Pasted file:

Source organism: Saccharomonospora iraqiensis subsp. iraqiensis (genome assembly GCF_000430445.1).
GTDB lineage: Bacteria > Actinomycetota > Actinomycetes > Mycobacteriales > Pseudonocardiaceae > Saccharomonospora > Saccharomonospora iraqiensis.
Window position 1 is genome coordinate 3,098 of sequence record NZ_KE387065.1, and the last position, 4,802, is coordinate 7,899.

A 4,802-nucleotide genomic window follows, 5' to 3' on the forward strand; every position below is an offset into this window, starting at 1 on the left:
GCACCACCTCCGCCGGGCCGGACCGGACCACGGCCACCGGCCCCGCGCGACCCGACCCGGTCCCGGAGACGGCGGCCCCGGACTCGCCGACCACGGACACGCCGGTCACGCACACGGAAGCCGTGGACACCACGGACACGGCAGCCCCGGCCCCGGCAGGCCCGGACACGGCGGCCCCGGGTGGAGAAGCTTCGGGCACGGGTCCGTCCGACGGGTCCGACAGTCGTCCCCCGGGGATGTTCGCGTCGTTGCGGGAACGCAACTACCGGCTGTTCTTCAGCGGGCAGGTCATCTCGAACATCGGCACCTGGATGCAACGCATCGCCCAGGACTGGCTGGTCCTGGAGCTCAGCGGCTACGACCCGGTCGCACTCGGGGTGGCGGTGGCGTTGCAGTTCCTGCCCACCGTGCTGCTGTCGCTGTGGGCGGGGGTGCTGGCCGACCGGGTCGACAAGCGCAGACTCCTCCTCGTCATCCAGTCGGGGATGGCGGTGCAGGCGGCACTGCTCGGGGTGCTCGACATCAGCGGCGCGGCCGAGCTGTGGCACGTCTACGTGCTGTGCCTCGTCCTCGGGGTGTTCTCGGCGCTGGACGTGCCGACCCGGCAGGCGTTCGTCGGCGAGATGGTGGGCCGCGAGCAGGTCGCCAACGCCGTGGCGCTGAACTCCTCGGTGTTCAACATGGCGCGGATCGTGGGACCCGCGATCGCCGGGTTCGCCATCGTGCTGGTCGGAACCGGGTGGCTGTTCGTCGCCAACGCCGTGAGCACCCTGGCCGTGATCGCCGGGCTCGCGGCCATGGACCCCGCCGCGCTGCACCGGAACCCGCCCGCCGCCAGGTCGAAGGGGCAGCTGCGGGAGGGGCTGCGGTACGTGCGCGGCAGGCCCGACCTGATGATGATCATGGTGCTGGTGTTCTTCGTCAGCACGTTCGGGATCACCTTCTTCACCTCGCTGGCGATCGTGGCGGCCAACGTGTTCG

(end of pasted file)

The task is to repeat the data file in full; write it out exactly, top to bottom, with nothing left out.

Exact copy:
Source organism: Saccharomonospora iraqiensis subsp. iraqiensis (genome assembly GCF_000430445.1).
GTDB lineage: Bacteria > Actinomycetota > Actinomycetes > Mycobacteriales > Pseudonocardiaceae > Saccharomonospora > Saccharomonospora iraqiensis.
Window position 1 is genome coordinate 3,098 of sequence record NZ_KE387065.1, and the last position, 4,802, is coordinate 7,899.

A 4,802-nucleotide genomic window follows, 5' to 3' on the forward strand; every position below is an offset into this window, starting at 1 on the left:
GCACCACCTCCGCCGGGCCGGACCGGACCACGGCCACCGGCCCCGCGCGACCCGACCCGGTCCCGGAGACGGCGGCCCCGGACTCGCCGACCACGGACACGCCGGTCACGCACACGGAAGCCGTGGACACCACGGACACGGCAGCCCCGGCCCCGGCAGGCCCGGACACGGCGGCCCCGGGTGGAGAAGCTTCGGGCACGGGTCCGTCCGACGGGTCCGACAGTCGTCCCCCGGGGATGTTCGCGTCGTTGCGGGAACGCAACTACCGGCTGTTCTTCAGCGGGCAGGTCATCTCGAACATCGGCACCTGGATGCAACGCATCGCCCAGGACTGGCTGGTCCTGGAGCTCAGCGGCTACGACCCGGTCGCACTCGGGGTGGCGGTGGCGTTGCAGTTCCTGCCCACCGTGCTGCTGTCGCTGTGGGCGGGGGTGCTGGCCGACCGGGTCGACAAGCGCAGACTCCTCCTCGTCATCCAGTCGGGGATGGCGGTGCAGGCGGCACTGCTCGGGGTGCTCGACATCAGCGGCGCGGCCGAGCTGTGGCACGTCTACGTGCTGTGCCTCGTCCTCGGGGTGTTCTCGGCGCTGGACGTGCCGACCCGGCAGGCGTTCGTCGGCGAGATGGTGGGCCGCGAGCAGGTCGCCAACGCCGTGGCGCTGAACTCCTCGGTGTTCAACATGGCGCGGATCGTGGGACCCGCGATCGCCGGGTTCGCCATCGTGCTGGTCGGAACCGGGTGGCTGTTCGTCGCCAACGCCGTGAGCACCCTGGCCGTGATCGCCGGGCTCGCGGCCATGGACCCCGCCGCGCTGCACCGGAACCCGCCCGCCGCCAGGTCGAAGGGGCAGCTGCGGGAGGGGCTGCGGTACGTGCGCGGCAGGCCCGACCTGATGATGATCATGGTGCTGGTGTTCTTCGTCAGCACGTTCGGGATCACCTTCTTCACCTCGCTGGCGATCGTGGCGGCCAACGTGTTCG